Christopher Columbus’ son created a huge library. The book unlocking its secrets has been found

The "Libro de los Epítomes," which served as a guide to Hernando Colón's massive collection of books, had been missing for centuries.
The “Libro de los Epítomes,” which served as a guide to Hernando Colón’s massive collection of books, had been missing for centuries.
(Glenn Koenig / Los Angeles Times)

A book detailing the legendary library of Hernando Colón, the younger son of explorer Christopher Columbus, has been discovered in Denmark, NPR reports.

The “Libro de los Epítomes,” which served as a guide to Colón’s massive collection of books, had been missing since shortly after the bibliographer’s death in 1539.

Edward Wilson-Lee, who has written a book about Colón and his library, said the 2,000-page book is “an absolutely gorgeous thing.”


“The most exciting thing about this is that many of the books that it summarizes will be books that are lost in every other form,” Wilson-Lee told NPR. “Hernando was, in many ways, a kind of crazed visionary — like his father. Whilst most other book collectors of the day were collecting dusty old manuscripts of Plato and Cicero, Hernando was one of the few people to see the real potential of print.”

Colón, often referred to as Ferdinand Columbus, was among the sailors on his father’s fourth expedition to the New World, which ended with the crew stranded in Jamaica after a shipwreck.

Upon his return to Europe, he began collecting books, eventually amassing a library of at least 15,000 volumes in several languages.

“That maybe doesn’t sound that big nowadays, but it was at least an order of magnitude bigger than the biggest libraries of the day,” Wilson-Lee told the Guardian. “Most other people, even very bookish people, would have had a couple of hundred books. Other big collections of the day were around 3,000. This was at least five times as big.”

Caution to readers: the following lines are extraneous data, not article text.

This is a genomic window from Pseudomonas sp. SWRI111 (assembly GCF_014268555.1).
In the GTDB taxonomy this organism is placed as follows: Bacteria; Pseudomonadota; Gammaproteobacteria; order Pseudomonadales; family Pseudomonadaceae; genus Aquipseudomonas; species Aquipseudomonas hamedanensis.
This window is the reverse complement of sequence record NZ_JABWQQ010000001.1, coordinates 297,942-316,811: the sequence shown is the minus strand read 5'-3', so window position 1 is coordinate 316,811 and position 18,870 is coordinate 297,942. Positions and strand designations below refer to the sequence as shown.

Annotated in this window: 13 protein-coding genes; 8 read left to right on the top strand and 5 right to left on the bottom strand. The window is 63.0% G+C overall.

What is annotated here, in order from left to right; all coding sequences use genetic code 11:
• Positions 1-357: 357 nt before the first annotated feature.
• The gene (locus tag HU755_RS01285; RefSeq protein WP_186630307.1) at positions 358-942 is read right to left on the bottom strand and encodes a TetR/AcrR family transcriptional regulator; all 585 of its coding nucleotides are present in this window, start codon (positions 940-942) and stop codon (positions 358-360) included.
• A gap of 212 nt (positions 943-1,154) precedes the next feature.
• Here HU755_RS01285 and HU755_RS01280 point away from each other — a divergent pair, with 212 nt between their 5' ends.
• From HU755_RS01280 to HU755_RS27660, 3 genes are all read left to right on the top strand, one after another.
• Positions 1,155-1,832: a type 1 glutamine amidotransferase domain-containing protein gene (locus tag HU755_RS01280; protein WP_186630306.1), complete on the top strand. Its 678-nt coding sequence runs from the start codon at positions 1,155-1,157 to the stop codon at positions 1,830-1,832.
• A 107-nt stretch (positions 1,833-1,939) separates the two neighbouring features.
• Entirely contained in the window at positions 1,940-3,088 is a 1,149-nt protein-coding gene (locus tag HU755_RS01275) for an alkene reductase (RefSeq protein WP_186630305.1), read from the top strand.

“He was trying to prove himself his father’s legitimate spiritual heir even if he wasn’t his father’s legitimate son by building a universal library which had every book in the world in it,” Wilson-Lee said in an interview with CBC Radio. “He personally went around and bought books on these extraordinary book shopping sprees where he was purchasing thousands of titles at a time.”

Only a fraction of Colón’s library is still extant. The books are housed at Cathedral of St. Mary of the See in Seville, Spain, where Colón and his father are buried.


The “Libro de los Epítomes” was commissioned by Colón as a guide to his book collection.

“One of the things that Hernando realized was that collecting every book in the world — and this was during the early age of print when the number of books was accelerating rapidly — collecting all these books wouldn’t really be very useful if you didn’t have some way to organize and distill them all,” Wilson-Lee said. “So he paid an army of readers to essentially read every book in the library and distill it down to a short summary so that this enormous library could be at the disposal of a single person who would be able to control it.”

Historian Guy Lazure agreed with Wilson-Lee’s assessment, the National Post reports.

“It’s great to have it all, but it’s pointless if you can’t find your way around it,” Lazure said. “That’s one of the great things about his thoroughness and how meticulous he was. He annotated all his books the same way.”

The book turned up in a collection at a university in Copenhagen among several works of Icelandic literature.

“This is really a story of a book that was lost in the library, almost, because it was put on the wrong shelf,” Wilson-Lee told NPR.

He said the book will at some point be translated from Latin and digitized, although it likely won’t be available soon.


“It’ll probably take five or seven years to actually get all of that done,” Wilson-Lee said. “It’ll eventually be made available to the public and contribute further to this fantastically exciting story.”